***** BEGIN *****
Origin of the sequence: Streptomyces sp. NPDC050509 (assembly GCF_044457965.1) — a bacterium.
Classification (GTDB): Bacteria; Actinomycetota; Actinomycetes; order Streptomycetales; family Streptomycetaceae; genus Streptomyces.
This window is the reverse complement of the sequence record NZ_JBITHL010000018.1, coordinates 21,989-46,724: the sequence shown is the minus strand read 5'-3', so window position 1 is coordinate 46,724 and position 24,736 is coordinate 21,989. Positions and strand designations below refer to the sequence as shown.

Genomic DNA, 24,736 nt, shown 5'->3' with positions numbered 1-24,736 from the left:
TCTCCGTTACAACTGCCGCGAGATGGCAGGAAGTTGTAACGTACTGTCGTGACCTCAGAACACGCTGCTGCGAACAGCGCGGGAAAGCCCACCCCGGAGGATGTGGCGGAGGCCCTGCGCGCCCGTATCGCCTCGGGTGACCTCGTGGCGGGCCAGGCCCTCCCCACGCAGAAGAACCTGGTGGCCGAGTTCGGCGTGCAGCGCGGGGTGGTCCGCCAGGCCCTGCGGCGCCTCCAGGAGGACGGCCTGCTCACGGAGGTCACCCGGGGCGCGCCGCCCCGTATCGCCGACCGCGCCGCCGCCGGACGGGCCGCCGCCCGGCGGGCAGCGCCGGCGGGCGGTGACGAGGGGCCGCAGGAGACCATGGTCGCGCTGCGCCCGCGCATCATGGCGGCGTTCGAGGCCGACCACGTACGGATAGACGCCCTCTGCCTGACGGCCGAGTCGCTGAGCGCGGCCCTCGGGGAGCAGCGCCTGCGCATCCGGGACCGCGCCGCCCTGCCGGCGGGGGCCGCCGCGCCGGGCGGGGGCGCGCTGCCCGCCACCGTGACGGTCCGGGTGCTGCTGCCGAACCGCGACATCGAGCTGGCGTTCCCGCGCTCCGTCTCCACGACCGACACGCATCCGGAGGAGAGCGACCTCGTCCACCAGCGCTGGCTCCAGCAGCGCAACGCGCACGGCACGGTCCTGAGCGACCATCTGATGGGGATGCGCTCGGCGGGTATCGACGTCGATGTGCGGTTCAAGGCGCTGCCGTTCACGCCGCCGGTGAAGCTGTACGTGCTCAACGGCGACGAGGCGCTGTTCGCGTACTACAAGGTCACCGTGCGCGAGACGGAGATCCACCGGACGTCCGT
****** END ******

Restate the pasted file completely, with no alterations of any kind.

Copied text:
Origin of the sequence: Streptomyces sp. NPDC050509 (assembly GCF_044457965.1) — a bacterium.
Classification (GTDB): Bacteria; Actinomycetota; Actinomycetes; order Streptomycetales; family Streptomycetaceae; genus Streptomyces.
This window is the reverse complement of the sequence record NZ_JBITHL010000018.1, coordinates 21,989-46,724: the sequence shown is the minus strand read 5'-3', so window position 1 is coordinate 46,724 and position 24,736 is coordinate 21,989. Positions and strand designations below refer to the sequence as shown.

Genomic DNA, 24,736 nt, shown 5'->3' with positions numbered 1-24,736 from the left:
TCTCCGTTACAACTGCCGCGAGATGGCAGGAAGTTGTAACGTACTGTCGTGACCTCAGAACACGCTGCTGCGAACAGCGCGGGAAAGCCCACCCCGGAGGATGTGGCGGAGGCCCTGCGCGCCCGTATCGCCTCGGGTGACCTCGTGGCGGGCCAGGCCCTCCCCACGCAGAAGAACCTGGTGGCCGAGTTCGGCGTGCAGCGCGGGGTGGTCCGCCAGGCCCTGCGGCGCCTCCAGGAGGACGGCCTGCTCACGGAGGTCACCCGGGGCGCGCCGCCCCGTATCGCCGACCGCGCCGCCGCCGGACGGGCCGCCGCCCGGCGGGCAGCGCCGGCGGGCGGTGACGAGGGGCCGCAGGAGACCATGGTCGCGCTGCGCCCGCGCATCATGGCGGCGTTCGAGGCCGACCACGTACGGATAGACGCCCTCTGCCTGACGGCCGAGTCGCTGAGCGCGGCCCTCGGGGAGCAGCGCCTGCGCATCCGGGACCGCGCCGCCCTGCCGGCGGGGGCCGCCGCGCCGGGCGGGGGCGCGCTGCCCGCCACCGTGACGGTCCGGGTGCTGCTGCCGAACCGCGACATCGAGCTGGCGTTCCCGCGCTCCGTCTCCACGACCGACACGCATCCGGAGGAGAGCGACCTCGTCCACCAGCGCTGGCTCCAGCAGCGCAACGCGCACGGCACGGTCCTGAGCGACCATCTGATGGGGATGCGCTCGGCGGGTATCGACGTCGATGTGCGGTTCAAGGCGCTGCCGTTCACGCCGCCGGTGAAGCTGTACGTGCTCAACGGCGACGAGGCGCTGTTCGCGTACTACAAGGTCACCGTGCGCGAGACGGAGATCCACCGGACGTCCGT